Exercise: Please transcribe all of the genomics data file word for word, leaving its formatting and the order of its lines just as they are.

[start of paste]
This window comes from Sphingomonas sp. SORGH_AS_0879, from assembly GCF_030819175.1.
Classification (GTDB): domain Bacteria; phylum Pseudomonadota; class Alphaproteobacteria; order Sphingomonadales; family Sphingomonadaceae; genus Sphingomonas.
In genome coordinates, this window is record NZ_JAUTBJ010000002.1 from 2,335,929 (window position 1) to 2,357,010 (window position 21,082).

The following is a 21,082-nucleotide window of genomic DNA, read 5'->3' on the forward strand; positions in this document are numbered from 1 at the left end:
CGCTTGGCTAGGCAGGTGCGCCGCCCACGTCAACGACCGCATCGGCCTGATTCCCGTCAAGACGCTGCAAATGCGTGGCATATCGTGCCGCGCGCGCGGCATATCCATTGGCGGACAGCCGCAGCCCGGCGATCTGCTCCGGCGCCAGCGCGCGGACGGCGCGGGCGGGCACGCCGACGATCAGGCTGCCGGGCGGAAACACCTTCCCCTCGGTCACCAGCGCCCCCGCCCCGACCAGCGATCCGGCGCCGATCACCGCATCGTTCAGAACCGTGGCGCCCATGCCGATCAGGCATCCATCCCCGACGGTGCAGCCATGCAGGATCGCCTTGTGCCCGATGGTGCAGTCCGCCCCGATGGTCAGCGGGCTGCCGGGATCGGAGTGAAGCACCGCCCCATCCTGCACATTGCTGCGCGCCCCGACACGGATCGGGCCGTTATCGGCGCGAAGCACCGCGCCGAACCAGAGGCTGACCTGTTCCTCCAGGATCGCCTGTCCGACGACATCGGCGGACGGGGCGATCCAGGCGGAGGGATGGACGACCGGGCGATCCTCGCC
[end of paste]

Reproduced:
This window comes from Sphingomonas sp. SORGH_AS_0879, from assembly GCF_030819175.1.
Classification (GTDB): domain Bacteria; phylum Pseudomonadota; class Alphaproteobacteria; order Sphingomonadales; family Sphingomonadaceae; genus Sphingomonas.
In genome coordinates, this window is record NZ_JAUTBJ010000002.1 from 2,335,929 (window position 1) to 2,357,010 (window position 21,082).

The following is a 21,082-nucleotide window of genomic DNA, read 5'->3' on the forward strand; positions in this document are numbered from 1 at the left end:
CGCTTGGCTAGGCAGGTGCGCCGCCCACGTCAACGACCGCATCGGCCTGATTCCCGTCAAGACGCTGCAAATGCGTGGCATATCGTGCCGCGCGCGCGGCATATCCATTGGCGGACAGCCGCAGCCCGGCGATCTGCTCCGGCGCCAGCGCGCGGACGGCGCGGGCGGGCACGCCGACGATCAGGCTGCCGGGCGGAAACACCTTCCCCTCGGTCACCAGCGCCCCCGCCCCGACCAGCGATCCGGCGCCGATCACCGCATCGTTCAGAACCGTGGCGCCCATGCCGATCAGGCATCCATCCCCGACGGTGCAGCCATGCAGGATCGCCTTGTGCCCGATGGTGCAGTCCGCCCCGATGGTCAGCGGGCTGCCGGGATCGGAGTGAAGCACCGCCCCATCCTGCACATTGCTGCGCGCCCCGACACGGATCGGGCCGTTATCGGCGCGAAGCACCGCGCCGAACCAGAGGCTGACCTGTTCCTCCAGGATCGCCTGTCCGACGACATCGGCGGACGGGGCGATCCAGGCGGAGGGATGGACGACCGGGCGATCCTCGCC